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Photo Illustration: Sarah Grillo/Axios. Photo: Jamie Squire/Getty Images

Facebook warned Tuesday that bad actors are increasingly taking to social media to create the false perception that they’ve pulled off major hacks of electoral systems or have otherwise seriously disrupted elections.

Why it matters: "Perception hacking," as Facebook calls it, can have dire consequences on people's faith in democracy, sowing distrust, division and confusion among the voters it targets.

Driving the news: The tech giant said Thursday that it recently took down three separate networks that violated its policies around coordinated inauthentic behavior, one of which was linked to a perception hack.

  • That particular network focused primarily on the U.S. and Israel. Facebook said it originated in Iran and had ties to that country's government. Facebook said it found this network after the FBI discovered off-platform activity by a network claiming to have interfered in the U.S. election.
  • As for the other two networks, one primarily targeted the U.S. and was operated by people in Mexico and Venezuela, while the other originated in Myanmar and focused on domestic audiences.

Be smart: Facebook says perception hacks are on the rise because industry and the government are getting better at catching and removing coordinated inauthentic networks before they can actually have a significant impact.

  • "As it gets harder to go undetected for long periods of time, we see malicious actors attempt to play on our collective expectation of wide-spread interference to create the perception that they’re more impactful than they in fact are," the company's head of security policy Nathaniel Gleicher said in a blog post.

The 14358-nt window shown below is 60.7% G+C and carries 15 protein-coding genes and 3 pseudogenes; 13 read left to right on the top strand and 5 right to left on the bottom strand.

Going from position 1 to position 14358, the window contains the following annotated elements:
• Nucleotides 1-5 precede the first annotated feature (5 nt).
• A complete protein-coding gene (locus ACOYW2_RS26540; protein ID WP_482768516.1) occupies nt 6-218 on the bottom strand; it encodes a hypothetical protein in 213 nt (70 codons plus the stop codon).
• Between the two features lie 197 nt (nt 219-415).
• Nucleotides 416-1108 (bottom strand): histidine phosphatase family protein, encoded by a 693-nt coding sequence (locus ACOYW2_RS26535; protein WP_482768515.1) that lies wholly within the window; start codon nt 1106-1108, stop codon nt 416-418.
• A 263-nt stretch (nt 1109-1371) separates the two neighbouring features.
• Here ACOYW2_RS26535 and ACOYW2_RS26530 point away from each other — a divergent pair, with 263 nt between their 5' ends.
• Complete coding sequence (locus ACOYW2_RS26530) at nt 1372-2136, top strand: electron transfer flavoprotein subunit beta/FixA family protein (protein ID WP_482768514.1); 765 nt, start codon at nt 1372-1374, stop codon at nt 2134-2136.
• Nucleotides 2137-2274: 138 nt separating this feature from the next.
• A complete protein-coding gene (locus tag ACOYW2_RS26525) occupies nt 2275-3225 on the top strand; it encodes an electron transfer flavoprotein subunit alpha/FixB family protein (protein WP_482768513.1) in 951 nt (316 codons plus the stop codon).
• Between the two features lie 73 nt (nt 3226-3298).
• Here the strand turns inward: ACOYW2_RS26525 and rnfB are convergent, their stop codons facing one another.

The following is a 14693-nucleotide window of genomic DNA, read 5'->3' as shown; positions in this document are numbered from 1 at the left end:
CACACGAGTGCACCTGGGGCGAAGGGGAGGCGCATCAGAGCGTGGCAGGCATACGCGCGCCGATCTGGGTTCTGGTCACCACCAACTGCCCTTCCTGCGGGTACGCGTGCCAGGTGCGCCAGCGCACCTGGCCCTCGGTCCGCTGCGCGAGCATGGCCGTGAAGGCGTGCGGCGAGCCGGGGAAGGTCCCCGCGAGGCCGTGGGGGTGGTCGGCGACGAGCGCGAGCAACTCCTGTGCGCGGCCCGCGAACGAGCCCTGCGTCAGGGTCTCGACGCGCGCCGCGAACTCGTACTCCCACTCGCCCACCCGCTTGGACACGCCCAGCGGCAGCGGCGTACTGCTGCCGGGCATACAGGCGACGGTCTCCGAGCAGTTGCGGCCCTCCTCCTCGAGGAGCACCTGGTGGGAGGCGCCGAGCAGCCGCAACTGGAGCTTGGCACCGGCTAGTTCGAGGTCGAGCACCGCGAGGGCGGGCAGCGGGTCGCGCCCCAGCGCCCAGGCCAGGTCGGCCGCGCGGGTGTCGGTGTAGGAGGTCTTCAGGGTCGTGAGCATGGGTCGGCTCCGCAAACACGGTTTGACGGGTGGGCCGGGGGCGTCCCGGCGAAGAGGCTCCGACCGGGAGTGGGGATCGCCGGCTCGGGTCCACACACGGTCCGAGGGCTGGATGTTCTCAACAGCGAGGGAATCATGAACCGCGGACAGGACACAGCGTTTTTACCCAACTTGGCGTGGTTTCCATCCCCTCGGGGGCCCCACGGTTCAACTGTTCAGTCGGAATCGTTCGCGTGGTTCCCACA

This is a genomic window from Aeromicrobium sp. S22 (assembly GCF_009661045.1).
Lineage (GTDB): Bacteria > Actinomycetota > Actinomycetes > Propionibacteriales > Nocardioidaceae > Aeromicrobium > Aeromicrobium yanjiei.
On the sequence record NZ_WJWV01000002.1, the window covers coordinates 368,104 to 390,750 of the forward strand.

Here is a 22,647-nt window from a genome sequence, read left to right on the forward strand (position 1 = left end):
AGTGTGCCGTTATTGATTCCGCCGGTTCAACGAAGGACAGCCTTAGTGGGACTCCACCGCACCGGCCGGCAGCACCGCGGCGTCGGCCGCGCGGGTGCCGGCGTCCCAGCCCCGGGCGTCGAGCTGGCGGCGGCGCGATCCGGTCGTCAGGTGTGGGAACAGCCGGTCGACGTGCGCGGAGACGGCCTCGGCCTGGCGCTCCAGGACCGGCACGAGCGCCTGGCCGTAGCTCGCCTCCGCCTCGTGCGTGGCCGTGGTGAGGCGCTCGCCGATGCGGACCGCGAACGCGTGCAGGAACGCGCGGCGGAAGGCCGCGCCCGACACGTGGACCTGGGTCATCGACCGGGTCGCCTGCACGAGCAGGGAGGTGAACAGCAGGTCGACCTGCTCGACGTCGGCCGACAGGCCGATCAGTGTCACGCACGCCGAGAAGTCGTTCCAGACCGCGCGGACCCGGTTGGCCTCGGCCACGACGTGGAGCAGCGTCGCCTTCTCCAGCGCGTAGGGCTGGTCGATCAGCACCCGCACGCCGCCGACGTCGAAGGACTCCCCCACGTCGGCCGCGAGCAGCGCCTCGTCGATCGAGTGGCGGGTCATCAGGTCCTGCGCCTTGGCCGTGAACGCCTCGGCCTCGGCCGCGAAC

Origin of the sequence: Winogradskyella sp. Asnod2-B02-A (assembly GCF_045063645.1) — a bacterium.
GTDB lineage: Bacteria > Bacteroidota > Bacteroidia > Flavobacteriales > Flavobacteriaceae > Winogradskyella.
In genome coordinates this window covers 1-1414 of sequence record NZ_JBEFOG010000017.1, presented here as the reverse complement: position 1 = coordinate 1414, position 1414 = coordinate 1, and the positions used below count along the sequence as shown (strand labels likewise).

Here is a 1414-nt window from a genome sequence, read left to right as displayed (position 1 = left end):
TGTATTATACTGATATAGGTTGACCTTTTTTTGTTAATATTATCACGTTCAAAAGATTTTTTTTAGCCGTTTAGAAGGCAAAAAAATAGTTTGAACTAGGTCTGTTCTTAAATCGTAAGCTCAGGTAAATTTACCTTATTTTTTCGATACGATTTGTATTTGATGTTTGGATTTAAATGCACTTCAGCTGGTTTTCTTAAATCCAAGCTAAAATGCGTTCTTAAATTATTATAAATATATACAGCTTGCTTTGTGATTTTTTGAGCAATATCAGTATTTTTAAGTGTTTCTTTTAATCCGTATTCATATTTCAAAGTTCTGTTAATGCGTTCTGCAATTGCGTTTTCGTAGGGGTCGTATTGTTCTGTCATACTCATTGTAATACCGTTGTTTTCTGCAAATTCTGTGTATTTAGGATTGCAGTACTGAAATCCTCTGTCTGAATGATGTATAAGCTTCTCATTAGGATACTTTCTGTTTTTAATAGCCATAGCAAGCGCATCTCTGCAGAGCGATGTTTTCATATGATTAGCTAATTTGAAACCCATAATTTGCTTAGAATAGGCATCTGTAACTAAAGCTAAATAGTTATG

The big picture: Perception hacking poses a particularly acute threat to the 2020 U.S. election because it's already clouded by so much uncertainty around things like mail-in voting.

  • Last week, intelligence officials said Iranian operators had emailed Americans using publicly available voter registration information to say that they had successfully hacked the election.
  • At the time, FBI Director Christopher Wray said, "You should be confident that your vote counts. Early, unverified claims to the contrary should be viewed with a healthy dose of skepticism."
  • These same actors also tried to spread their claims on Facebook, the platform said Thursday.

What's next: "We’re closely monitoring for potential scenarios where malicious actors around the world may use fictitious claims, including about compromised election infrastructure or inaccurate election outcomes, to suppress voter turnout or erode trust in the poll results, particularly in battleground states," Gleicher wrote.

Go deeper

Jan 28, 2021 - Technology

Facebook Oversight Board overturns 4 of its 5 first cases

Illustration: Aïda Amer/Axios

Facebook's independent Oversight Board published its first set of decisions Thursday, overturning four of the five cases it chose to review out of 20,000 cases submitted.

Why it matters: The decision to go against Facebook's conclusions in four out of five instances gives legitimacy to the board, which is funded via a $130 million grant from Facebook.

App rush: Talent over trash

Data: Knight First Amendment Institute at Columbia University. Chart: Michelle McGhee/Axios

Amid the sea of pollution on social media, another class of apps is soaring in popularity: The creators are paid, putting a premium on talent instead of just noise.

The big picture: Creator-economy platforms like Patreon, Substack and OnlyFans are built around content makers who are paid. It's a contrast to platforms like Facebook that are mostly powered by everyday users’ unpaid posts and interactions.

Mike Allen, author of AM
30 mins ago - Politics & Policy

First look: Anita Dunn advises Dems on economy message for '22

Signs from a President Biden event yesterday in Kansas City, Mo. Photo: Chase Castor/Bloomberg via Getty Images

In a midterm preview, top Democratic strategist Anita Dunn advises the party's House and Senate members to frame Republicans "as being against the economic interests of working Americans."

What she's saying: "Explicitly framing Republicans as opposing policies to lower costs does better than simply framing Republicans as the 'party of no,'" Dunn, White House senior adviser until August, writes in the memo.